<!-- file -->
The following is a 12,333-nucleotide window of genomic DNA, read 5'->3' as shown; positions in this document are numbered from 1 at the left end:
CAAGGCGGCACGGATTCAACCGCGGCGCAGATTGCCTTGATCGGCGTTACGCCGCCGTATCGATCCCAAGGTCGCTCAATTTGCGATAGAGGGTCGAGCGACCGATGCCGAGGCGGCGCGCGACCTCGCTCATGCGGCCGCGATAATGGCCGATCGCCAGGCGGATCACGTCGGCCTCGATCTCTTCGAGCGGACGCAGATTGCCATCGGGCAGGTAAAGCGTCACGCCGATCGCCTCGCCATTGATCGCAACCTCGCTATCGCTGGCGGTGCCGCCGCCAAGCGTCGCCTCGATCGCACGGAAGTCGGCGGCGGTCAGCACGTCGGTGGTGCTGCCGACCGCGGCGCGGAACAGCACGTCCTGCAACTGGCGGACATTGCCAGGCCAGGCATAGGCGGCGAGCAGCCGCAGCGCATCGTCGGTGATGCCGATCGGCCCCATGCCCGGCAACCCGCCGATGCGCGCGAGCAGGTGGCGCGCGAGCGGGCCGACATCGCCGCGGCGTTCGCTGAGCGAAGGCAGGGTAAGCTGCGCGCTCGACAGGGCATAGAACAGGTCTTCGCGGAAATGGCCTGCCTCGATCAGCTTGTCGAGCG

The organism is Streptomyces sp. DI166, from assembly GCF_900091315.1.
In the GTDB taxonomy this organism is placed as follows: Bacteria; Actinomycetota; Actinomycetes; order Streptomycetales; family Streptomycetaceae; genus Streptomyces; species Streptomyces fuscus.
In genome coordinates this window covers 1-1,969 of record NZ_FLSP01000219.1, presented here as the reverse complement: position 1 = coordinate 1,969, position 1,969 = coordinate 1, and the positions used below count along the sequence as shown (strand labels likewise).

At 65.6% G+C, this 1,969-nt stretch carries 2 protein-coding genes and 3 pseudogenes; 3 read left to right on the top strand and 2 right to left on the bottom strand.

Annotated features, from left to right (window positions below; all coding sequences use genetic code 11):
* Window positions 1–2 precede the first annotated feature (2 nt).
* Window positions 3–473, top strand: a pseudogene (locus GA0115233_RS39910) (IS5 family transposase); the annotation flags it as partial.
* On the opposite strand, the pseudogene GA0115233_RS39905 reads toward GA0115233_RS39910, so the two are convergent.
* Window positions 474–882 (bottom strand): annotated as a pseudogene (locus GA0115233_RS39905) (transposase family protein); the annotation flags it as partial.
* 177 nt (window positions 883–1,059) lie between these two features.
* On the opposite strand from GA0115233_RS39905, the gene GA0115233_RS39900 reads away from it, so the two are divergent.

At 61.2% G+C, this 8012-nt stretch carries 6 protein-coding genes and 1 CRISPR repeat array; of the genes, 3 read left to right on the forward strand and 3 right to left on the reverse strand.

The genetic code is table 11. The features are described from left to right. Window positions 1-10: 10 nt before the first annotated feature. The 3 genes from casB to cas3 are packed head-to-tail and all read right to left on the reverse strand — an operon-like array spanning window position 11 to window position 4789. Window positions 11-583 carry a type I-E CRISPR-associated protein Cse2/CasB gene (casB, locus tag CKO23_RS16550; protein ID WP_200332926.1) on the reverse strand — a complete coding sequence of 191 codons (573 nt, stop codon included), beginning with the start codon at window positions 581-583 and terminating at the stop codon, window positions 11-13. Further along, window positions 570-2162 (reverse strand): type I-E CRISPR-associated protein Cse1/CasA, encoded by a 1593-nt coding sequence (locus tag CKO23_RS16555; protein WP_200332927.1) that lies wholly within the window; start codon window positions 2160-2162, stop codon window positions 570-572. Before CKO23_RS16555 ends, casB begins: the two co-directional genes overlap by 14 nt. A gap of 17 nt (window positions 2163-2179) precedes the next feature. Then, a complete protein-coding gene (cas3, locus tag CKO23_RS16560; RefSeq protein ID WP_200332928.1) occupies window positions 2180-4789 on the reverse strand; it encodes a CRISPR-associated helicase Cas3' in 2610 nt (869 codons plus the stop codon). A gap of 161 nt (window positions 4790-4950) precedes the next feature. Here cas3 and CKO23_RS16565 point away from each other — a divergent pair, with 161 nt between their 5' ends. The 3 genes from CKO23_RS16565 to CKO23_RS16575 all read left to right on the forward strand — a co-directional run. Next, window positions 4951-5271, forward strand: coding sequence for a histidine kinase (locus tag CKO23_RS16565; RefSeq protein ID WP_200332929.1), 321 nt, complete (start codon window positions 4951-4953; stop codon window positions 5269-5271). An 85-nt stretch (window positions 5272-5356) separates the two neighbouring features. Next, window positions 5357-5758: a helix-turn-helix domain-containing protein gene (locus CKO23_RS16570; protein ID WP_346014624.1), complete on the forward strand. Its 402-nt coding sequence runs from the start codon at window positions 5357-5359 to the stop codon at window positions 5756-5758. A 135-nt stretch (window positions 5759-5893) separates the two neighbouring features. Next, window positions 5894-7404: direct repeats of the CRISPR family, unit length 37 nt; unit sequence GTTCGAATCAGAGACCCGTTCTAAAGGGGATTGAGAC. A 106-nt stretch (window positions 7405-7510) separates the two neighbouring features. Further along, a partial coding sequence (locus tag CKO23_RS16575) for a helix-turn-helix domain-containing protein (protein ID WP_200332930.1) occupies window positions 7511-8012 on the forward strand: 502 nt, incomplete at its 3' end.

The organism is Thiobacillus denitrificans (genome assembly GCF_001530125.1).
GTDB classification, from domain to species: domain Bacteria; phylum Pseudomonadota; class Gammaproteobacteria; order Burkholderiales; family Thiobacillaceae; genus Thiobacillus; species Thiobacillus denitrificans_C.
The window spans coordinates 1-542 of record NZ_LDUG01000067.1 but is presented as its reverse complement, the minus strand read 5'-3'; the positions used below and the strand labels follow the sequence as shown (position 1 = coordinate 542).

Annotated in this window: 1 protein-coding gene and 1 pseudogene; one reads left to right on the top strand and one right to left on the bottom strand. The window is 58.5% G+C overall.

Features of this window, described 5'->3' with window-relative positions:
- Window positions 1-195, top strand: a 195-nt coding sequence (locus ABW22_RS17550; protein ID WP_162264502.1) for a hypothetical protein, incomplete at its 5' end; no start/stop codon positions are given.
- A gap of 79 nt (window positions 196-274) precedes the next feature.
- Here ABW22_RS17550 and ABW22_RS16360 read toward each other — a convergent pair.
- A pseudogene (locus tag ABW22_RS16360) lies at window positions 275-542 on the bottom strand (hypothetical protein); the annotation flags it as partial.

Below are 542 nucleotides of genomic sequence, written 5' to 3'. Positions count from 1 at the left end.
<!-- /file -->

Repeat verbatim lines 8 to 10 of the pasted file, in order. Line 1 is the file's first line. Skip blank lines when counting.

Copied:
* Window positions 1–2 precede the first annotated feature (2 nt).
* Window positions 3–473, top strand: a pseudogene (locus GA0115233_RS39910) (IS5 family transposase); the annotation flags it as partial.
* On the opposite strand, the pseudogene GA0115233_RS39905 reads toward GA0115233_RS39910, so the two are convergent.